Micro vs Macro Economics -What’s the Difference?
Economics is the study of how humans use limited resources (land, labor, capital and enterprise) to manufacture goods and services and satisfy their unlimited needs and distribute it among themselves. It is divided into two broad branches, microeconomics and macroeconomics.
Each branch has its own policies and regulations relating to different sectors such as agriculture, labor market and the government. Microeconomics is the study of the behavior of an individual, firm or household in the market while macroeconomics is the study of the economy as a whole- that is, the individuals, households and firms collectively.
What is Microeconomics?
Microeconomics was first introduced by the economist Adam Smith and is the study of the economy at a lower level, it is commonly termed the ‘bottom-up’ approach. This branch of economics focuses on how decisions made by people and organizations can affect the economy as a whole. As individuals, we make numerous decisions everyday from what clothes to wear to what food to eat. These decisions are made by the different agents in the economy and serve as the basis for microeconomists to study how they affect supply and demand and ultimately the economy as a whole.
Tools such as supply, demand, consumer behavior, spending and purchasing power of people are used by economists to build models that they base their learnings on, one such model is the supply and demand curve. By understanding the buying and spending habits of people, economists come up with various theories to understand relationships between different elements and how these small parts fit into the larger picture.
However, in the real world, things are different and cannot always be represented through a model. Hence some economists study subsets of microeconomics such as human behavior which is the actions taken by an individual when making a decision and the behavioral model which uses disciplines such as psychology and sociology to understand how people make decisions.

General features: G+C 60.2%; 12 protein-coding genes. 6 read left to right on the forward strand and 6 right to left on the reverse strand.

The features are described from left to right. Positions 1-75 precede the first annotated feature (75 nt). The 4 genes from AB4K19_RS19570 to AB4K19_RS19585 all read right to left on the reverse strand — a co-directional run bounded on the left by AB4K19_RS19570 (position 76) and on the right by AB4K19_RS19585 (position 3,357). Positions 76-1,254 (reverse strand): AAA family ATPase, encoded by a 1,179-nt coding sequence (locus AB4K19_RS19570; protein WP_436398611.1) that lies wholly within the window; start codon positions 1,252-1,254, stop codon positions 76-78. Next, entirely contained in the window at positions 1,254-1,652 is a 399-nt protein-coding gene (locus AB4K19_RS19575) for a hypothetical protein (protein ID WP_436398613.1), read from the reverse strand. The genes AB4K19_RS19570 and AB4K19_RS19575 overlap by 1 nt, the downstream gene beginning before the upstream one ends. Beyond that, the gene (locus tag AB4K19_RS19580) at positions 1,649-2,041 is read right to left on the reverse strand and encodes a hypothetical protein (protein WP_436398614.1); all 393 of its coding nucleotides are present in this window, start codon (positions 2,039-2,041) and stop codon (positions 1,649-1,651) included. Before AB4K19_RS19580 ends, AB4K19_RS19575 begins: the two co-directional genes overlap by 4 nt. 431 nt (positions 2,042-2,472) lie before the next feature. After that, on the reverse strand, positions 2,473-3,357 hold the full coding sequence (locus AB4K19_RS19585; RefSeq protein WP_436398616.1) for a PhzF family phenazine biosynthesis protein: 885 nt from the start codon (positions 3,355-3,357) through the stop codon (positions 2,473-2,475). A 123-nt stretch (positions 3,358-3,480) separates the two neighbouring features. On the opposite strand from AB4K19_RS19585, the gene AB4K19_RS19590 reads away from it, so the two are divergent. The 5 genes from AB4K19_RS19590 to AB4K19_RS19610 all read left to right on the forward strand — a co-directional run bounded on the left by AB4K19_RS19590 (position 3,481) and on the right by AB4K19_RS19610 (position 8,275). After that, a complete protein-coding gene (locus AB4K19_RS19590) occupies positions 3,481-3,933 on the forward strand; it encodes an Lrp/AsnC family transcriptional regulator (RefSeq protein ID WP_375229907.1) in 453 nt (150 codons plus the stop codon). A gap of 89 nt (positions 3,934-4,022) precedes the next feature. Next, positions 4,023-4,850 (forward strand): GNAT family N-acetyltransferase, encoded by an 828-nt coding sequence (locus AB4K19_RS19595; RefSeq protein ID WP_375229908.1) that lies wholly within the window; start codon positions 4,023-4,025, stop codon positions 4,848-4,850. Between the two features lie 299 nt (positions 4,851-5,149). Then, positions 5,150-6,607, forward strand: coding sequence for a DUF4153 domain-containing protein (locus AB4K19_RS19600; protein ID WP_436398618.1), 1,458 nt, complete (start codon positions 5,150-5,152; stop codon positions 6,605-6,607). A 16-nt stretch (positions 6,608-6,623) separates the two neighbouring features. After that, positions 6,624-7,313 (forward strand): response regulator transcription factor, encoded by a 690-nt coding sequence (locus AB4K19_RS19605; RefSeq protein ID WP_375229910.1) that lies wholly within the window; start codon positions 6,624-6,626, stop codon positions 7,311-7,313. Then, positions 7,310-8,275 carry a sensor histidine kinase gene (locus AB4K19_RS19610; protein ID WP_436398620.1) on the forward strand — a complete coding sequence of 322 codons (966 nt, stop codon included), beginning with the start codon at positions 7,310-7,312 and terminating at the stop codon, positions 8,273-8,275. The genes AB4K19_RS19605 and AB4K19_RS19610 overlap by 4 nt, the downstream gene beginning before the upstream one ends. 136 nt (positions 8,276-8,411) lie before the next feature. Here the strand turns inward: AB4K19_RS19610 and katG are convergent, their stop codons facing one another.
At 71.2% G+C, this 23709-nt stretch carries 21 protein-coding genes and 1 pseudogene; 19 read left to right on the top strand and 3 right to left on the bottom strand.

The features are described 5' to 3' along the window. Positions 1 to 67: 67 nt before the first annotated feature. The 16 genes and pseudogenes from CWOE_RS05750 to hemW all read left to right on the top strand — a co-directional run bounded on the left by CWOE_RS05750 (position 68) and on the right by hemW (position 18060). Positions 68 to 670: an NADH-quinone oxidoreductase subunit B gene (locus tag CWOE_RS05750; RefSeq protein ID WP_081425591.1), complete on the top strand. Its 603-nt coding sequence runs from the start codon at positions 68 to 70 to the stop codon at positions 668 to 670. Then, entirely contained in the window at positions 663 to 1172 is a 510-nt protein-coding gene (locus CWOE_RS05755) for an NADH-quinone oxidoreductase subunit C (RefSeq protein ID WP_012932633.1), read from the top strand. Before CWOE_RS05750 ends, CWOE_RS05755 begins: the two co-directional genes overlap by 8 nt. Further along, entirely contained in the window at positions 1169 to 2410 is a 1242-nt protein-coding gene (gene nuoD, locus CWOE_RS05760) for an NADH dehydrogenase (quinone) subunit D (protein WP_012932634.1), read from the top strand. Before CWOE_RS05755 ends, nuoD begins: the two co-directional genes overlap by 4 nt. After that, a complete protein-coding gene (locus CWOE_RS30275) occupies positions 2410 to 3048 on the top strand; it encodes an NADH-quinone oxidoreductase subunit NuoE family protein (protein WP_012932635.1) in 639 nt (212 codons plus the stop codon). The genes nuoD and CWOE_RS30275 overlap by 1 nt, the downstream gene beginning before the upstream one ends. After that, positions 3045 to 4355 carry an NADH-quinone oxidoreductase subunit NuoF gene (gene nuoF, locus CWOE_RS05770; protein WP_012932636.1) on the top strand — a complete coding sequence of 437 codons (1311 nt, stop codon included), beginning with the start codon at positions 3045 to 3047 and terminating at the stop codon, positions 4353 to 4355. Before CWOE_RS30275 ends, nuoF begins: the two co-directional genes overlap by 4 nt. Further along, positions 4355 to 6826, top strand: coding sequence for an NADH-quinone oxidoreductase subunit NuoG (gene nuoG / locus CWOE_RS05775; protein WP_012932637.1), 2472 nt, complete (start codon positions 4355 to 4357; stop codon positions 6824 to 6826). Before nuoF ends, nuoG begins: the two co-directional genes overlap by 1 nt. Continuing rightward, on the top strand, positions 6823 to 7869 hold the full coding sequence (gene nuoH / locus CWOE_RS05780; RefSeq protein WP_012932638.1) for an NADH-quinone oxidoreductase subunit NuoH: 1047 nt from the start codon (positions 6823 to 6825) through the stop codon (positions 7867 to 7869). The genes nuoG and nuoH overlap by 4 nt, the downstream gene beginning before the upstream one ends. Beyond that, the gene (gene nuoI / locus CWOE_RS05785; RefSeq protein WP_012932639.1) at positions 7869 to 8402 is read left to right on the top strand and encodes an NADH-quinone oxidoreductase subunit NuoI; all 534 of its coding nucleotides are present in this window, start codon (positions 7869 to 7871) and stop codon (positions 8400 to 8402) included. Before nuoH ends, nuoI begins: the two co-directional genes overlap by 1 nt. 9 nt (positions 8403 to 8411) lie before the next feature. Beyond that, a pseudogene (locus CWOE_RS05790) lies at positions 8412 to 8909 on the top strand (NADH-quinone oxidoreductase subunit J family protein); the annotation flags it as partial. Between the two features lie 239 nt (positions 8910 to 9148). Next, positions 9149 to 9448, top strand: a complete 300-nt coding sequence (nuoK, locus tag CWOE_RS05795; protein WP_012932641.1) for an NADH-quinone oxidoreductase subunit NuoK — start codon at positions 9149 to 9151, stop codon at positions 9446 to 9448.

Since microeconomics is the study of the economy at a lower level, many people use it as a starting point for learning economics. The theories used in microeconomics are then used to study the economy at a larger scale- also known as macroeconomics.
What is Macroeconomics?
While microeconomics is a bottom-up approach, macroeconomics is considered a top-down approach as it is the study of the economy on a larger scale. Prior to 1929, many economists only studied microeconomics (people’s individual decisions) however after the crash of 1929 (aka the great depression), many economists were unable to explain its cause. They found that there were forces in the economy, which based on people’s decisions, could have a positive and negative impact. In addition to looking at individual decisions, it was also important to look at the big picture.
Macroeconomics is the study of larger issues affecting the economy such as economic growth, unemployment, trade, inflation, recessions and how decisions made by the government can affect the economy. For example, the Central Bank creates their interest rate policies based on the macroeconomic conditions in the country and around the world.